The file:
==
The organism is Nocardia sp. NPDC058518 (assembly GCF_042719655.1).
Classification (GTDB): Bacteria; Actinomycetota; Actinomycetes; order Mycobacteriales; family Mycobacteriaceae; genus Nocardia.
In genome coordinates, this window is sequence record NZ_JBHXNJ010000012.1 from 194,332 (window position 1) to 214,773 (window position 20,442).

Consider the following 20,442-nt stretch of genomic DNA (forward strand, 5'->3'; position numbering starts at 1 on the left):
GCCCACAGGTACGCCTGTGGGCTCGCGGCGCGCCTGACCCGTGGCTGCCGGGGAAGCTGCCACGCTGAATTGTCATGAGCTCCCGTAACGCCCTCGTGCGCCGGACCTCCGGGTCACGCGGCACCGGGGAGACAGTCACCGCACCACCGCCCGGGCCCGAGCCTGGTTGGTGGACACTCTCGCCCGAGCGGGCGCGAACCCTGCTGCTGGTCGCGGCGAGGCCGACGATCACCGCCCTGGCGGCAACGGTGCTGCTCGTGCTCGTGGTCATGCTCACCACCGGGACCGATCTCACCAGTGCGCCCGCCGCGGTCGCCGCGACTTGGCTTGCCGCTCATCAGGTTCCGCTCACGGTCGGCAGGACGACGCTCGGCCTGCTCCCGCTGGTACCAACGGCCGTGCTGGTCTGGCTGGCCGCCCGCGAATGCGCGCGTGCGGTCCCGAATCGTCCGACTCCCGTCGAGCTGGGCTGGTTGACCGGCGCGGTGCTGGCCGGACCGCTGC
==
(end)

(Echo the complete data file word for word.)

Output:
The organism is Nocardia sp. NPDC058518 (assembly GCF_042719655.1).
Classification (GTDB): Bacteria; Actinomycetota; Actinomycetes; order Mycobacteriales; family Mycobacteriaceae; genus Nocardia.
In genome coordinates, this window is sequence record NZ_JBHXNJ010000012.1 from 194,332 (window position 1) to 214,773 (window position 20,442).

Consider the following 20,442-nt stretch of genomic DNA (forward strand, 5'->3'; position numbering starts at 1 on the left):
GCCCACAGGTACGCCTGTGGGCTCGCGGCGCGCCTGACCCGTGGCTGCCGGGGAAGCTGCCACGCTGAATTGTCATGAGCTCCCGTAACGCCCTCGTGCGCCGGACCTCCGGGTCACGCGGCACCGGGGAGACAGTCACCGCACCACCGCCCGGGCCCGAGCCTGGTTGGTGGACACTCTCGCCCGAGCGGGCGCGAACCCTGCTGCTGGTCGCGGCGAGGCCGACGATCACCGCCCTGGCGGCAACGGTGCTGCTCGTGCTCGTGGTCATGCTCACCACCGGGACCGATCTCACCAGTGCGCCCGCCGCGGTCGCCGCGACTTGGCTTGCCGCTCATCAGGTTCCGCTCACGGTCGGCAGGACGACGCTCGGCCTGCTCCCGCTGGTACCAACGGCCGTGCTGGTCTGGCTGGCCGCCCGCGAATGCGCGCGTGCGGTCCCGAATCGTCCGACTCCCGTCGAGCTGGGCTGGTTGACCGGCGCGGTGCTGGCCGGACCGCTGC